Such a rapid change in P/E ratio typically spells trouble as cheap stocks become very expensive very quickly without underlying earnings growth. It was a classic bubble that was destined to burst, as it finally did in June.
Traditional measures such as an interest rate cut in late June failed to have an effect on the markets, and since then, the government has thrown the kitchen sink at the market to reverse its slide:
- Regulations were eased, allowing insurance companies to buy more stocks.
- Companies were ordered not to reduce holdings of their own stock but to buy instead (waiving insider trading restrictions), and the government established a 120 billion renminbi fund (approximately $19.4 billion) for brokerage firms to use to buy stocks and prop up prices.
- New IPOs were suspended, short selling was capped, and trading fees were cut. Patrick Ho, market analyst for UBS in Hong Kong, referred to the government's action as a "trial and error" approach.
Meanwhile, over 1,400 companies halted trading in their stocks at some point during the fall. This led to large discrepancies in some stocks trading on multiple exchanges, furthering mistrust in the Chinese stock market from a global investing perspective.
As of this writing, it's too early to tell if the rebound is sustainable, but the government clearly intends to do everything in its power to stop the continued fall — and it still has plenty of power.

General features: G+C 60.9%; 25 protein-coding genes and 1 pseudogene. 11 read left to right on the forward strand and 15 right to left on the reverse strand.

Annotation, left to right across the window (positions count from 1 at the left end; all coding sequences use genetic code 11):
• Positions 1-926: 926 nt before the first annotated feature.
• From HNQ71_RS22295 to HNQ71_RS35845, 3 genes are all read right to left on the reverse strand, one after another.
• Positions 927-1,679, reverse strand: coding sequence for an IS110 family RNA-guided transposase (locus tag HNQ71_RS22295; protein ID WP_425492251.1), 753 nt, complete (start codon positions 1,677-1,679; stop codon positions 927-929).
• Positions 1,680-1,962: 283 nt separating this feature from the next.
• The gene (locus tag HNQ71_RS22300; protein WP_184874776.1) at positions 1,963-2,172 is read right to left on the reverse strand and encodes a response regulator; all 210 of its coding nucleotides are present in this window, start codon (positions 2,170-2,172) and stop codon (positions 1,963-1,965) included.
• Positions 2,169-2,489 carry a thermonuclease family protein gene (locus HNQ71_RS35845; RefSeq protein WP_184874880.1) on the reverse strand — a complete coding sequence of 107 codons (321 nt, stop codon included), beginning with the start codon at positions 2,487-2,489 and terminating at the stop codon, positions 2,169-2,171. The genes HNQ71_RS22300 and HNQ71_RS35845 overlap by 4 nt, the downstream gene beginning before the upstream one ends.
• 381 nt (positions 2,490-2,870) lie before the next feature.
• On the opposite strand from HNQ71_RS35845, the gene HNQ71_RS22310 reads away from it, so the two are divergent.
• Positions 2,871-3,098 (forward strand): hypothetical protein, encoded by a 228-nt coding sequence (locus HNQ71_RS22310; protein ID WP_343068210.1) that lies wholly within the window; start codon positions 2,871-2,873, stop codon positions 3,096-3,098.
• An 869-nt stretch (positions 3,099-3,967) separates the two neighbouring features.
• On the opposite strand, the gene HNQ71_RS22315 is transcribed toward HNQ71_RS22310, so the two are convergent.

The Chinese government has plenty of room left to prop up the stock market, and will almost certainly do what it must to restore confidence to the average Chinese investor. While the slide may not have hit bottom yet, it should flatten out with governmental actions — including outright purchases as a possible last resort. However, as of this writing, many stocks have still not resumed trading, and there will likely be some residual sell-off once those stocks return.
If you are investing directly in the Chinese market through ETFs or other vehicles, you should have already had them correctly assessed as a higher-risk, higher-return component and dealt with them accordingly — and if you didn't, you probably will from now on.
The real question is whether the stock drop has shaken China's population and investor base enough that it takes a larger toll on the overall economy. If there are signs that China's slumping economy takes a further nosedive, the effect will be greater on companies who do more business with China or have factories or raw materials there. (For example, China has been a solid growth market recently for automakers.) Review the underlying companies in your holdings for exposure to China and adjust for any excessive risk.
Enjoy the sideshow of the Chinese Stock Market, but focus on the feature presentation of the Chinese economy and its growth rate.